Can US let AIG fail?

Public outrage could force the Treasury Department to reconsider which financial giants pose a ‘systemic risk’ to the economy.

Eric Thayer/Reuters
PUBLIC ANGER: Protesters assembled outside Goldman Sachs in New York Thursday.

Outrage about employee bonuses at AIG has put new focus on a larger question: whether saving the economy also means saving all the largest financial firms.

Economically, the financial crisis may have moved into a phase where the risk of a total meltdown, should a major financial corporation go through something like a government-managed bankruptcy, is not as great as it was last fall.

Yet it remains a sensitive moment. Treasury Secretary Timothy Geithner is expected to announce this week a strategy to deploy more dollars to purchase bad loans from banks. It’s part of a plan to keep troubled firms afloat without taking them under federal control. But anger at AIG has begun to ripple outward into a wider reluctance to rescue tottering financial giants.

“The political reality has changed,” says Simon Johnson, a former chief economist at the International Monetary Fund who is now at the Massachusetts Institute of Technology.

The new bailout climate is troubling, Mr. Johnson says. It could make it difficult for the Obama team to sell its plan. Moreover, it could also thwart a key fallback option: putting troubled firms into government receivership and spending money to clean them up so that they can be privatized again.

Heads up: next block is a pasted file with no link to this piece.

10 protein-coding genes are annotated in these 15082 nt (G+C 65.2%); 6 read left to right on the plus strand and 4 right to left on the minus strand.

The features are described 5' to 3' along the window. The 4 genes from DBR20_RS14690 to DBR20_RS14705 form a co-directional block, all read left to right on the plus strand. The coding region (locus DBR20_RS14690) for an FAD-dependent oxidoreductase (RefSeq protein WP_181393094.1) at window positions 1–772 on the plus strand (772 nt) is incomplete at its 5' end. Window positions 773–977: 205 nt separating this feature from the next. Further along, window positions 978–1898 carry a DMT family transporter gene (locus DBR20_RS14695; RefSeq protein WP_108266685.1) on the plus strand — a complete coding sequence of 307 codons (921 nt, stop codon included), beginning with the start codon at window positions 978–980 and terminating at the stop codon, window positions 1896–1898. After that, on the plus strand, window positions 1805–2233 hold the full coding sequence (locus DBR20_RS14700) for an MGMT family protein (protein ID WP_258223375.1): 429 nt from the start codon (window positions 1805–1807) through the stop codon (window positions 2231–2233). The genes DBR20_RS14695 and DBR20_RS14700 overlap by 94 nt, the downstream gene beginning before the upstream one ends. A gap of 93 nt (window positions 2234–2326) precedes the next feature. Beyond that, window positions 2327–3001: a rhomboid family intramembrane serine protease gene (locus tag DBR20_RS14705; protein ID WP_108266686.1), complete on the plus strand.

Without significant new public spending on banks, he says, the recession could go on longer and a recovery will be slower.

Governing out of anger?

President Obama is scrambling to keep his options open. He’s been aligning himself with public opinion – declaring his own outrage at the AIG bonuses – while also trying to redirect it. He warns that it would not be responsible to “govern out of anger.”

Last week, anger was rising, not waning. In an AIG-related hearing on Capitol Hill, lawmakers voiced the frustration of their constituents, and not just about some $165 million or more in employee bonuses. It was also about the full cost of rescuing AIG, with more than $170 billion in public funds now on the line there.

“There remains a possibility that AIG will come back for additional [federal] funds associated with the $1.6 trillion in your derivatives portfolio,” Rep. William Lacy Clay (D) of Missouri told AIG chief Edward Liddy. “Can you convincingly illustrate to us why this is not an exercise in staving off the obvious collapse or prolonging the agony?”

Another Democrat, Joe Donnelly (D) of Indiana, said it was “incredibly distasteful” that the bailout so far used public funds so that AIG can pay off customers on products that Donnelly likened to casino bets.

The products, credit-default swaps, are so-called derivative products that are part investment, part insurance contract. Buyers can use the products to protect against the default of a bond they own, or as a bet on the possible default of bonds they don’t own.

Republican lawmakers, meanwhile, are calling for an exit strategy from corporate bailouts.

So far, large chunks of the AIG money – about $20 billion – have passed through AIG to pay off on those derivatives to financial firms including Goldman Sachs, and a host of European banks.

The rationale for such moves from the get-go has been what economists call “systemic risk.” This is the notion that some firms are so large in themselves, and so intertwined with other important firms, that their failure would put the whole financial system at risk.